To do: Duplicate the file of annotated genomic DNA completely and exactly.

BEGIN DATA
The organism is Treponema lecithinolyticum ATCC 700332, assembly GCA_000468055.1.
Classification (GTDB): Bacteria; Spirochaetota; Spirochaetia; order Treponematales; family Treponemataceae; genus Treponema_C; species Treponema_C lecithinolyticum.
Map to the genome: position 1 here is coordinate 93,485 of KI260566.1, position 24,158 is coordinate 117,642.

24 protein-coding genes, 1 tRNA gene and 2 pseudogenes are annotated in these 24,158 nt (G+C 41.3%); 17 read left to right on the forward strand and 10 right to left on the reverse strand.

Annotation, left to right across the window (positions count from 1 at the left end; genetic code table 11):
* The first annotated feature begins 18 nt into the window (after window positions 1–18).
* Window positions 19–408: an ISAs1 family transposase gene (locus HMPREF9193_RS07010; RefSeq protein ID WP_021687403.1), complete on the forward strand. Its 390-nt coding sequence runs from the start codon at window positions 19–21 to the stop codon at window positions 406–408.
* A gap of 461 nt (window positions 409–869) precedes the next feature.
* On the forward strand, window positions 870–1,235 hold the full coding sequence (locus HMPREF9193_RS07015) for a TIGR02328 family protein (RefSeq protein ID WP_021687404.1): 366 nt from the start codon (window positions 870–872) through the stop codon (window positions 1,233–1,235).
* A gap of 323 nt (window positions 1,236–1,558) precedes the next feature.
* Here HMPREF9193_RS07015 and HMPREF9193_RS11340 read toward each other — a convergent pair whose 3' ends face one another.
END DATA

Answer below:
The organism is Treponema lecithinolyticum ATCC 700332, assembly GCA_000468055.1.
Classification (GTDB): Bacteria; Spirochaetota; Spirochaetia; order Treponematales; family Treponemataceae; genus Treponema_C; species Treponema_C lecithinolyticum.
Map to the genome: position 1 here is coordinate 93,485 of KI260566.1, position 24,158 is coordinate 117,642.

24 protein-coding genes, 1 tRNA gene and 2 pseudogenes are annotated in these 24,158 nt (G+C 41.3%); 17 read left to right on the forward strand and 10 right to left on the reverse strand.

Annotation, left to right across the window (positions count from 1 at the left end; genetic code table 11):
* The first annotated feature begins 18 nt into the window (after window positions 1–18).
* Window positions 19–408: an ISAs1 family transposase gene (locus HMPREF9193_RS07010; RefSeq protein ID WP_021687403.1), complete on the forward strand. Its 390-nt coding sequence runs from the start codon at window positions 19–21 to the stop codon at window positions 406–408.
* A gap of 461 nt (window positions 409–869) precedes the next feature.
* On the forward strand, window positions 870–1,235 hold the full coding sequence (locus HMPREF9193_RS07015) for a TIGR02328 family protein (RefSeq protein ID WP_021687404.1): 366 nt from the start codon (window positions 870–872) through the stop codon (window positions 1,233–1,235).
* A gap of 323 nt (window positions 1,236–1,558) precedes the next feature.
* Here HMPREF9193_RS07015 and HMPREF9193_RS11340 read toward each other — a convergent pair whose 3' ends face one another.